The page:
The story of how a sadistic Nazi officer turned a Jewish woman and infant in Vyazma into a “statue of ice” is told today by a correspondent of the Jewish Anti-Fascist Committee here who heard the details from the woman’s husband, a captain in the Red Army.
While the Germans were in Vyazma – in the dead of winter – they slaughtered hundreds of Jews with bayonets and machineguns. Among those assembled in an open place in the city was a young woman, Raya Spirman, and her two-year-old infant. The Nazi officer in charge of the executions ordered that the mother and child, whom she was holding pressed to her breast, be taken aside. When they had completed their butchery, the officer and his staff approached Mrs. Spirman, who stood silent and petrified at the horrors she had been forced to witness.
“She looks like a statue,” remarked one of the Nazis. “Indeed, she does,” added the officer. “We shall make a statue of her.” Mrs. Spirman’s coat was taken from her and she was forced to stand in the freezing wind, her child in her arms, as icy water was poured over her. That night, the execution place presented a grim spectacle – hundreds of mutilated corpses lying on the ground, and the frozen body of a woman and child standing over them, as if on guard.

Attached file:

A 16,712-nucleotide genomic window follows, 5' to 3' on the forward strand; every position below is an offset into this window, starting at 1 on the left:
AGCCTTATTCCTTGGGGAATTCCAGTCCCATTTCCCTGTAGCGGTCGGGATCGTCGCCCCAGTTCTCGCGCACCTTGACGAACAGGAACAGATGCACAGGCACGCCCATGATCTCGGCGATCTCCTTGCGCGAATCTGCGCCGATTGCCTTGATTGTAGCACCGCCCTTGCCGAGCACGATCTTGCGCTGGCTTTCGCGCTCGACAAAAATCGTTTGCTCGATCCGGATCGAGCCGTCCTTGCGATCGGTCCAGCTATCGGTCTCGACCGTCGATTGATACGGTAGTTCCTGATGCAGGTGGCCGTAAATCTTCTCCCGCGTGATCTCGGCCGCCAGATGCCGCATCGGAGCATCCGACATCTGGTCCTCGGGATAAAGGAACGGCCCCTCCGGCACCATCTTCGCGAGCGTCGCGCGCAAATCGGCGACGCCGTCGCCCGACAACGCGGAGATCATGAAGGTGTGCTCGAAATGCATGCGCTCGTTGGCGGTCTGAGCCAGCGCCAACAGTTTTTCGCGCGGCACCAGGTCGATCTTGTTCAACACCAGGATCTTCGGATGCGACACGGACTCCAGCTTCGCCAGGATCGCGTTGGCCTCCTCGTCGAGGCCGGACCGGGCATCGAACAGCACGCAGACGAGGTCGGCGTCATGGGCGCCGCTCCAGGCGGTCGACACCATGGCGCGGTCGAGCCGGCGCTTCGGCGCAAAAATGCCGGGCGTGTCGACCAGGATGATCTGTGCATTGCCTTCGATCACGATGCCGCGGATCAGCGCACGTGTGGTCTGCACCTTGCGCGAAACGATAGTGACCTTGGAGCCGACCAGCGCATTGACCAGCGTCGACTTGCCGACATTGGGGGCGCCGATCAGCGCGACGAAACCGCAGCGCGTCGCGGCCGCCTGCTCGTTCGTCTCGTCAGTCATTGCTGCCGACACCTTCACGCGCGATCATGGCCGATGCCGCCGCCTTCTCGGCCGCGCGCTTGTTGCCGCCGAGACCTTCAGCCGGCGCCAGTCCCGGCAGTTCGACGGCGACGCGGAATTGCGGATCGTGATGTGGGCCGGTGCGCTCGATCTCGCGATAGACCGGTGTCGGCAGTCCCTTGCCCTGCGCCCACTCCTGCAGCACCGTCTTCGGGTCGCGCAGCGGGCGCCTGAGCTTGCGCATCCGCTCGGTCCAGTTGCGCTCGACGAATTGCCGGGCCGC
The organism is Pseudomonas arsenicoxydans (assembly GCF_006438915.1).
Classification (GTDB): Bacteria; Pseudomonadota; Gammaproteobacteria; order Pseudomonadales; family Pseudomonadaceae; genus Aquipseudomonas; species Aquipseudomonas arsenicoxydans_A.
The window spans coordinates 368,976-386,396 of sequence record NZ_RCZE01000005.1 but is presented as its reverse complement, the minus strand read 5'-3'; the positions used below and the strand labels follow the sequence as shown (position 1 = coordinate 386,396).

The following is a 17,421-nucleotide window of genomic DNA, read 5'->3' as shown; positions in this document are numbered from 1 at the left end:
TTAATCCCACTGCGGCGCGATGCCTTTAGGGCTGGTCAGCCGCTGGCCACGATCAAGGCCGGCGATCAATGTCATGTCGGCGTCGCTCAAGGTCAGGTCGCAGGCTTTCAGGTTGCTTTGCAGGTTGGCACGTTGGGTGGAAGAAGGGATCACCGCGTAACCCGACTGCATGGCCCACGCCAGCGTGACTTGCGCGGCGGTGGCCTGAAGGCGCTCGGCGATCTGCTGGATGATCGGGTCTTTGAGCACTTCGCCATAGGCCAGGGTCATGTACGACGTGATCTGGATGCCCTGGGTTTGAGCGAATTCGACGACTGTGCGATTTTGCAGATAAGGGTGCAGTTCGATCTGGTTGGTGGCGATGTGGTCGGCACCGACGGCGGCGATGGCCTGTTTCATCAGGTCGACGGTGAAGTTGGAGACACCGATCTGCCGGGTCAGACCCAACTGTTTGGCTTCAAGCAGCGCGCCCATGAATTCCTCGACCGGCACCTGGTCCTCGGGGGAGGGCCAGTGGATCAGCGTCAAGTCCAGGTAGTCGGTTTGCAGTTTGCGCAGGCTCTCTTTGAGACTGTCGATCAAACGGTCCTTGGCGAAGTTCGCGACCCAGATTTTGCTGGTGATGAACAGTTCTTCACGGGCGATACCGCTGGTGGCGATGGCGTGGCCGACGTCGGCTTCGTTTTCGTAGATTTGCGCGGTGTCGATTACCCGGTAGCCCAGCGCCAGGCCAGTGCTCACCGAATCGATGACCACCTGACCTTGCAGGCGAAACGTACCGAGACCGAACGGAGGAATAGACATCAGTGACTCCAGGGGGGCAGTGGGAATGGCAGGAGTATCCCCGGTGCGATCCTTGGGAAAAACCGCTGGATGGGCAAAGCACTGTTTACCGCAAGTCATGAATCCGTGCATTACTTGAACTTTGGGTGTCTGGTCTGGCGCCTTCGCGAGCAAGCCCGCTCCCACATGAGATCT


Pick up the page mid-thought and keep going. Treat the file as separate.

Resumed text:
A few days after Mrs. Spirman and the others had been killed, the Red Army recaptured Vyazma. Her husband, Capt. Boris Spirman, was among the first to enter the city. He rushed to his home only to find it in ruins. Inquiring of a neighbor as to the fate of his family, he was led to where the frogen bodies of his wife and child still stood. For days afterwards, he was tto stunned to speak.
The Archive of the Jewish Telegraphic Agency includes articles published from 1923 to 2008. Archive stories reflect the journalistic standards and practices of the time they were published.